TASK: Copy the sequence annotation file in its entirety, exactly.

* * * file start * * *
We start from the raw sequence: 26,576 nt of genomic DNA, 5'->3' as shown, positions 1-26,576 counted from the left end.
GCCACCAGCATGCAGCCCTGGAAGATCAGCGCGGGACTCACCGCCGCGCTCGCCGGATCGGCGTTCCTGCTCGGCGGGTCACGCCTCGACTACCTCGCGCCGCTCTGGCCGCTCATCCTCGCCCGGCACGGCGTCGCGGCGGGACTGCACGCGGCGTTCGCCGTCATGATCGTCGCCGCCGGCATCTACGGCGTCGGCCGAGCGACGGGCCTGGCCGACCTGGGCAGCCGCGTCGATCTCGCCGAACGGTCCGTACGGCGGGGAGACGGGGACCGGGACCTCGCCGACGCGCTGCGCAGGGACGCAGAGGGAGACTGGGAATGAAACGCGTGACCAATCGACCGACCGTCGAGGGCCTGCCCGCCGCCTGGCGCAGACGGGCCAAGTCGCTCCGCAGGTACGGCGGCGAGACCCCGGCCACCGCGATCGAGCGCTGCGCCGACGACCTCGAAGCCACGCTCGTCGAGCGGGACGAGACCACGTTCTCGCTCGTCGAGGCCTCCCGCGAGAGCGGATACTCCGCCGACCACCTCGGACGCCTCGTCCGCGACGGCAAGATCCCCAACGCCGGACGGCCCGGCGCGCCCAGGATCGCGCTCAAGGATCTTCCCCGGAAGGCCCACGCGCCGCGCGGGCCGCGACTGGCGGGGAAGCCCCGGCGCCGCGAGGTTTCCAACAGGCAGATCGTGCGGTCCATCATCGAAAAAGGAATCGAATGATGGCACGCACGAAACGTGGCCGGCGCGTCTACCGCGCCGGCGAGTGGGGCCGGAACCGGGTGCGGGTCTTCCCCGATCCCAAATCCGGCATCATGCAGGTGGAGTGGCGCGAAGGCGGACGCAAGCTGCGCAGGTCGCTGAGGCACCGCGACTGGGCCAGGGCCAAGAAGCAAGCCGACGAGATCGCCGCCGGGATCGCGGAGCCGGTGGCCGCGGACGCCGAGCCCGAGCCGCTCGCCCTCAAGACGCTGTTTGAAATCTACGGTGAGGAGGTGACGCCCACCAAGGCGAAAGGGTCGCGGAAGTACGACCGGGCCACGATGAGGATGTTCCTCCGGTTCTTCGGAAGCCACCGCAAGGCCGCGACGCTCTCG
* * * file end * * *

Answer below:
We start from the raw sequence: 26,576 nt of genomic DNA, 5'->3' as shown, positions 1-26,576 counted from the left end.
GCCACCAGCATGCAGCCCTGGAAGATCAGCGCGGGACTCACCGCCGCGCTCGCCGGATCGGCGTTCCTGCTCGGCGGGTCACGCCTCGACTACCTCGCGCCGCTCTGGCCGCTCATCCTCGCCCGGCACGGCGTCGCGGCGGGACTGCACGCGGCGTTCGCCGTCATGATCGTCGCCGCCGGCATCTACGGCGTCGGCCGAGCGACGGGCCTGGCCGACCTGGGCAGCCGCGTCGATCTCGCCGAACGGTCCGTACGGCGGGGAGACGGGGACCGGGACCTCGCCGACGCGCTGCGCAGGGACGCAGAGGGAGACTGGGAATGAAACGCGTGACCAATCGACCGACCGTCGAGGGCCTGCCCGCCGCCTGGCGCAGACGGGCCAAGTCGCTCCGCAGGTACGGCGGCGAGACCCCGGCCACCGCGATCGAGCGCTGCGCCGACGACCTCGAAGCCACGCTCGTCGAGCGGGACGAGACCACGTTCTCGCTCGTCGAGGCCTCCCGCGAGAGCGGATACTCCGCCGACCACCTCGGACGCCTCGTCCGCGACGGCAAGATCCCCAACGCCGGACGGCCCGGCGCGCCCAGGATCGCGCTCAAGGATCTTCCCCGGAAGGCCCACGCGCCGCGCGGGCCGCGACTGGCGGGGAAGCCCCGGCGCCGCGAGGTTTCCAACAGGCAGATCGTGCGGTCCATCATCGAAAAAGGAATCGAATGATGGCACGCACGAAACGTGGCCGGCGCGTCTACCGCGCCGGCGAGTGGGGCCGGAACCGGGTGCGGGTCTTCCCCGATCCCAAATCCGGCATCATGCAGGTGGAGTGGCGCGAAGGCGGACGCAAGCTGCGCAGGTCGCTGAGGCACCGCGACTGGGCCAGGGCCAAGAAGCAAGCCGACGAGATCGCCGCCGGGATCGCGGAGCCGGTGGCCGCGGACGCCGAGCCCGAGCCGCTCGCCCTCAAGACGCTGTTTGAAATCTACGGTGAGGAGGTGACGCCCACCAAGGCGAAAGGGTCGCGGAAGTACGACCGGGCCACGATGAGGATGTTCCTCCGGTTCTTCGGAAGCCACCGCAAGGCCGCGACGCTCTCG